Posted on Wednesday, January 30, 2019 by Bill Lipsey
Bill Lipsey is in the center of the above photo with participants of The Honey Foundation.
האיש שרוצה לשבור את המונופול של הרבנות בישראל
“…the man who wants to shatter the Israeli Rabbinate’s monopoly.”
This quote was a recent headline in a Ynet article (article available here in Hebrew,) about The Honey Foundation, describing our mission and our dreams. The headline is right; I do hope to help break their monopoly. Monopolies abuse power. In Israel, that abuse has become so destructive to society and to the Jewish people that we decided to act.
Just a couple points of fact: the Rabbanut’s budget currently exceeds $1 billion US (out of a total national budget of approximately $70 billion), more than 95 percent of which is dedicated to the support of the Orthodox and Ultra-Orthodox (Haredi) populations who make up less than 20 percent of Israeli Jews. Further, the “business” of kashrut in Israel is a monopoly under the control of the Rabbanut and generates an estimated $3 billion in annual revenues. As a guy who grew up in Chicago, this kind of abuse of power would impress even the most cynical of that city’s politicians.
So, what can we American Jews do? And, what can we Israeli Jews do? The answer is: a lot. The Honey Foundation is working to make change happen in Israeli society. Real change. Change is hard to come by, but nonetheless, change is often necessary. Rabbi Tarfon’s wisdom recorded in Pirkei Avot seems ever so modern: “you are not required to complete the task, but neither are you free to desist from it.” The absence of Jewish religious equity in Israel infuriates so many of us today, but seeking to tear down ultra-orthodoxy as the response only weakens our community. Building up, not tearing down - that is the secret.
We started the Honey Foundation on that principle - to help build up. We are making it possible for more Israelis to find a spiritual home. That’s what The Honey Foundation does: provide direct compensation, professional skills development and support, peer professional conferences and strategies for helping to develop an active lay leadership. Building up.
The Honey Foundation is filling a core need in Israeli society in helping to turn the role of Community Rabbi from an avocation into a full-time profession. Today the Honey Foundation is engaged in supporting nearly 50 Community Rabbis and Spiritual Leaders across the entire religious spectrum through seven community networks. “Honey” Rabbis include Modern Orthodox, Sephardi, Ethiopian, Ashkenazi, Masorti/Conservative, Reform, EretzYisraeli and Chiloni Spiritual Leaders. When we say pluralism, we do not only mean Reform and Conservative Judaism, we mean everyone. True open access!
In each of these networks we are providing the three elements that we have learned are critical to support the work of the rabbis and spiritual leaders:
- Direct Compensation – The professional occupation Jews around the world know as “Community Rabbi” is rare in Israel. Those who are Rav Kehilla in Israel generally have other jobs that provide their primary financial support. That means of course that the amount of time these folks can dedicate to supporting their community is severely limited. We are seeking to change this current reality.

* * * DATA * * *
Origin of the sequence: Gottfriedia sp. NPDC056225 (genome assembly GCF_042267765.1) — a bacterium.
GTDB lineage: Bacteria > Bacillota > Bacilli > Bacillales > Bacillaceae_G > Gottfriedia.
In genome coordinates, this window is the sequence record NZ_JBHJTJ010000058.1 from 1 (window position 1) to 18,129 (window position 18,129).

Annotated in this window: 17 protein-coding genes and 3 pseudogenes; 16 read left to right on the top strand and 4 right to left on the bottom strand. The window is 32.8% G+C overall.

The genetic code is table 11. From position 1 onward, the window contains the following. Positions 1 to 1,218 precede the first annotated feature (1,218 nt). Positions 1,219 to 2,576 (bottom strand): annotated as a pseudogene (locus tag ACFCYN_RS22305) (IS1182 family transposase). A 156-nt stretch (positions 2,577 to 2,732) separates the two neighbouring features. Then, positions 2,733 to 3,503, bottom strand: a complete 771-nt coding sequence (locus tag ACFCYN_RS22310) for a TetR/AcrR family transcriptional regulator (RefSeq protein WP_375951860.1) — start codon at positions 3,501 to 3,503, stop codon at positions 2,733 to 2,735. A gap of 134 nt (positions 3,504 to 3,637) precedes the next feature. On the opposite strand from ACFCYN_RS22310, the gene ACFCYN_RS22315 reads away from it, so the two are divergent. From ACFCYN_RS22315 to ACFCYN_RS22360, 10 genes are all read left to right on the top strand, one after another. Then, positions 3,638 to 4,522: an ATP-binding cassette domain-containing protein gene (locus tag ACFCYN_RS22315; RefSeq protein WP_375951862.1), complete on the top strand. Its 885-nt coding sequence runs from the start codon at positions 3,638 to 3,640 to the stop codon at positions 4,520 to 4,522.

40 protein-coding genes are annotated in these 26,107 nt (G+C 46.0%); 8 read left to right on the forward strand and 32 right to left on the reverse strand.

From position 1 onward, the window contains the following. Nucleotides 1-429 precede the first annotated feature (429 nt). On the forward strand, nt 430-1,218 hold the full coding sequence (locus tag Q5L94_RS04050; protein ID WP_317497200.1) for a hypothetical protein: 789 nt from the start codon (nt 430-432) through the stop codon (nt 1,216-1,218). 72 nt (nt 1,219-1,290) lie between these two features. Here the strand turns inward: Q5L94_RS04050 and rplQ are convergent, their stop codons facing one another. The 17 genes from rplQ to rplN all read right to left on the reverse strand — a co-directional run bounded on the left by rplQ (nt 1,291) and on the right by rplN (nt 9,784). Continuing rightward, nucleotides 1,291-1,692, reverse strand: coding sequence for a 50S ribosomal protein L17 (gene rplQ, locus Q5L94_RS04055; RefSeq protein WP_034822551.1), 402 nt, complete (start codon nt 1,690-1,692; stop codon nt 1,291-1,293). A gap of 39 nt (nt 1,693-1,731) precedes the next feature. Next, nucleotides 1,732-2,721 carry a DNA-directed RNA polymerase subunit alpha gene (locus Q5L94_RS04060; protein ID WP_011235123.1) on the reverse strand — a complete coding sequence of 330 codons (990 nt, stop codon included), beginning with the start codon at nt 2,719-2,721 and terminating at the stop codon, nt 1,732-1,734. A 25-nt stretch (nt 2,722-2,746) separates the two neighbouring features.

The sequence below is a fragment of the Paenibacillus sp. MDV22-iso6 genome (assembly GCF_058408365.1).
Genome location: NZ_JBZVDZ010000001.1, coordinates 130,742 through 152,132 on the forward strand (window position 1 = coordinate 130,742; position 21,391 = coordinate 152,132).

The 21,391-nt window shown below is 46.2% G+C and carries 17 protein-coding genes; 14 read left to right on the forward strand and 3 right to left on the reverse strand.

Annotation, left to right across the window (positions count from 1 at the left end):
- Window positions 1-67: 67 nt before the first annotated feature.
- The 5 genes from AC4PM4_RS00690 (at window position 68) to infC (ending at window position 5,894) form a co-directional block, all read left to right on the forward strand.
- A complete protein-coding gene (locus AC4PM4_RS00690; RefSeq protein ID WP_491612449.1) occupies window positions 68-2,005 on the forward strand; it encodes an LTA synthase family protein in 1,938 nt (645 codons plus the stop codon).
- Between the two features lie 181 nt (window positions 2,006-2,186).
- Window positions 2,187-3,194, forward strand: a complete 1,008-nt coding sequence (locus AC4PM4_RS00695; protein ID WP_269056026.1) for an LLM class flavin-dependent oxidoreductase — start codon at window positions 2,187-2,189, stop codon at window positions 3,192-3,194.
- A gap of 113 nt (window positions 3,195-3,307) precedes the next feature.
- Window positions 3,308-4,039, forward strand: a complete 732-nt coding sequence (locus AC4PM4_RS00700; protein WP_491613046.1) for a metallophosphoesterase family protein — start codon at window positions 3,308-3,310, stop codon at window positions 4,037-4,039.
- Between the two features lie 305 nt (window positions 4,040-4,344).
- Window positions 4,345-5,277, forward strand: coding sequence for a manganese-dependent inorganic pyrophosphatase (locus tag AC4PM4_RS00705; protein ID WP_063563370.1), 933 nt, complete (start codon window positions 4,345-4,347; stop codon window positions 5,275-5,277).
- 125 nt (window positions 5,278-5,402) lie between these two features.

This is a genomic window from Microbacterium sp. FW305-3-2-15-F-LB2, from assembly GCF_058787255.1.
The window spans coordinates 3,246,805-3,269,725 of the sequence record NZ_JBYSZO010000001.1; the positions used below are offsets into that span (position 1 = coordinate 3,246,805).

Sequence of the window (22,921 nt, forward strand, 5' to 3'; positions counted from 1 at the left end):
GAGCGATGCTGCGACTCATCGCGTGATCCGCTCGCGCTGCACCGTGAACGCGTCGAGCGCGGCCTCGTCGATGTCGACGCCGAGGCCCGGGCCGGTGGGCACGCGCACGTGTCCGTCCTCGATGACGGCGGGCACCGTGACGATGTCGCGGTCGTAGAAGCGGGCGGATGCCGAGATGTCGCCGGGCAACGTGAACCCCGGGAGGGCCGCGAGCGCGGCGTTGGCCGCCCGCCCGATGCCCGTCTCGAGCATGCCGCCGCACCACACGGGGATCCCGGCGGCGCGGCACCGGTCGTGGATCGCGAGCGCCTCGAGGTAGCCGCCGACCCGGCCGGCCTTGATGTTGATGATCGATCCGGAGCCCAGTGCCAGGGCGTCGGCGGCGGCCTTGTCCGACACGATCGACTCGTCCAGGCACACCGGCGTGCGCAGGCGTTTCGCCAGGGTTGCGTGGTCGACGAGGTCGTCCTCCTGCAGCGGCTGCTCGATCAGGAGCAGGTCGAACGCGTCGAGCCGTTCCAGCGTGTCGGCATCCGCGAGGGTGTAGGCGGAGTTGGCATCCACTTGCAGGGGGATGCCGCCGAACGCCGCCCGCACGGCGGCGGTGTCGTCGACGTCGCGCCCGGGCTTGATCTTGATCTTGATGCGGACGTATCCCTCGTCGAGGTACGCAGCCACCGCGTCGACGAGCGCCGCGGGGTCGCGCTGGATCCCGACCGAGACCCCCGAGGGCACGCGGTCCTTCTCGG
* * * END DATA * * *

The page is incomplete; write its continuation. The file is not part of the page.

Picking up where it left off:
- Ongoing Professional Training and Support – We provide access to mentors and service providers who provide professional development opportunities on topics including marketing, social media strategies, lay leadership development, fundraising, pastoral counseling and more.
- Professional Network Development – The role of Community Rabbi can be a lonely life. Our support includes creating and nurturing the idea of a network of Community Rabbis who share ideas, challenges and solutions with one another. We accomplish this through conferences, bi-weekly meetings with colleagues and mentors, and for the first time this year a Honey Foundation conference bringing together rabbis and spiritual leaders from across the religious spectrum.
Recently I heard from a close friend of mine who has known me since we were kids. He knows about the Honey Foundation and he knows about the investments we are making in Israeli society. He’s a thoughtful guy and a caring Jew, and he said to me, “you know, you’re spending a lot of money. You could pass that money on to your children and grandchildren and great-grandchildren.” I responded to my friend: “I am. That is exactly what we are doing.”
My father, Jack Lipsey z”l, who was called “Honey” by his 10 grandchildren and is the source of our Foundation’s name, offered me the following guidance throughout my life: “Dream big, take risks, seek great outcomes.” I think of this guidance every day. And I ask each of you reading these thoughts to join me in that mission. Together, we can do a lot.
Wexner Heritage Alum Bill Lipsey’s (MetroWest 1) primary passion is centered on the issue of religious pluralism in Israel. He dreams of an Israel that accepts multiple approaches to Judaism while offering Israeli Jews access to religious choice. He is a Trustee of The Jewish Theological Seminary, a past President of Congregation Agudath Israel in Caldwell, NJ. Bill and his wife Amy are Founders of The Honey Foundation for Israel. Their daughter, Sarah Lipsey Brokman, is the President of the Foundation. Bill is President and a founding partner of Pzena Investment Management, a global value investment management firm in New York. Bill and Amy live in Livingston, NJ and have three children and three grandchildren. Bill can be reached Bill can be reached here.